Michael Wade's attempts to merge Lloyd's businesses have stirred investor interest, says Anthony Hilton

The small quoted insurance companies that make up the constituency of independent Lloyd's vehicles (ILVs) in the London market must hang together. So says Michael Wade, a long-time player in the market and chairman of Capital Insurance Holdings.

Wade's core case is simple. He says the companies are too small to attract the attention of London's professional investors. Because these investors have such huge sums to place, they have time for only relatively large companies - the likes of Aviva and Royal & SunAlliance.

All the Lloyd's companies together would not be as big as Aviva. Being small they can have little impact on the institutional fund's performance even if they do well.

Wade says that if half a dozen of the smaller ILVs merged, then it would create a £2bn company, which would have the necessary resilience. It would also become a 'must hold' for anyone seeking a stake in the insurance business, because it would, uniquely, be a pure play on the London market.

But Wade's latest attempt to live the dream has once again been thwarted. His recent attempt to raise a war chest for acquisitions failed to get enough financial backing.

If he gets the wherewithal to make a bid, the institutional investors still might back him, but not with cash, only paper. He might have seen this coming, though, because the Catlin and Admiral flotations clearly showed that they didn't want to put money into small companies.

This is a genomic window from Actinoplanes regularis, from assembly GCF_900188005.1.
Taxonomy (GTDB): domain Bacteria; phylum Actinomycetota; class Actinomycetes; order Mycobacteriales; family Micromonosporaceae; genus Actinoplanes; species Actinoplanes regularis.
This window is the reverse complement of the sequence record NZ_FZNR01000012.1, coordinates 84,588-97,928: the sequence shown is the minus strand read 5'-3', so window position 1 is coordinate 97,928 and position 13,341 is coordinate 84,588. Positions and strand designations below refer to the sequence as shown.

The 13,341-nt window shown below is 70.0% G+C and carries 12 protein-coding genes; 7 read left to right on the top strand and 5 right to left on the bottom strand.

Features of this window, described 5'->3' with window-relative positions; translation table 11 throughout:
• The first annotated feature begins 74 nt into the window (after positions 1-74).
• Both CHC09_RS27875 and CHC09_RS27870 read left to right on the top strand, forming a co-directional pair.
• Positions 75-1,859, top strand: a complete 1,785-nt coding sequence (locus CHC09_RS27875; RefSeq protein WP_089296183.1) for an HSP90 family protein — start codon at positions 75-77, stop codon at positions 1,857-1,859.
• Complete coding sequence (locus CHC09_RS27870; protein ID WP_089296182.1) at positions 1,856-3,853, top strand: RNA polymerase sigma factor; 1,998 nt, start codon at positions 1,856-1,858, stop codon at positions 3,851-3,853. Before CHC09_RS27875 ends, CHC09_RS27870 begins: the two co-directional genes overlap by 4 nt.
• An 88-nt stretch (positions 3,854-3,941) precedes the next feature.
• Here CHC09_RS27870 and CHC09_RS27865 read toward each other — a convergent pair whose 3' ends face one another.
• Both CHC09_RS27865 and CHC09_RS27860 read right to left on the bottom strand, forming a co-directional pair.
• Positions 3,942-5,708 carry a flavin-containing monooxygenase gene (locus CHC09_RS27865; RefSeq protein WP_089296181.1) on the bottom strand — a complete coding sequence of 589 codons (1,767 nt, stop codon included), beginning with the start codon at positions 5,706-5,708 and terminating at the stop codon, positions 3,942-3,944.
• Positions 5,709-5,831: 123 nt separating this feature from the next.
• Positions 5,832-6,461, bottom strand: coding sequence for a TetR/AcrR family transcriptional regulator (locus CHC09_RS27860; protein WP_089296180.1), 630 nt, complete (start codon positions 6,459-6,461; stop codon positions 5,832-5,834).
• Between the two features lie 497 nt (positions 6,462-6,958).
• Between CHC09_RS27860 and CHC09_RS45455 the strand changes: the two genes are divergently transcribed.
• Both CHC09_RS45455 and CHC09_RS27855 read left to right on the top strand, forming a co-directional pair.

So what happens now? The companies will not merge of their own volition because the managements all want to be their own bosses and continue to enjoy the senior executive perks that comes with the job. They say too that their flexibility and success results from their being small and nimble, so merging would kill their spirit.

Wade denies this. He says they could retain their flair under a suitably designed corporate umbrella. He also says that if they think they can stay small indefinitely they are being naive. Sooner or later they will be mopped up by the big American or European insurers. That, says Wade, really would be bad for Lloyd's and kill its spirit.

Two things are happening now. One is that the brighter of the ILVs is going for growth outside the Lloyd's market, something which its names never used to allow, but which shareholders seem relaxed about. The more they do this however, the more they dilute the Lloyd's connection, which is the thing that makes them special.

What is more intriguing is that people are beginning to see Wade's capital-raising failure as Lloyd's loss as much as Wade's. They are beginning to talk seriously about the risks of doing nothing, as well as the difficulties of achieving consolidation.

It is a bit early to describe this as a new mood sweeping the market, but don't write the consolidators off just yet. They might yet return and surprise us all.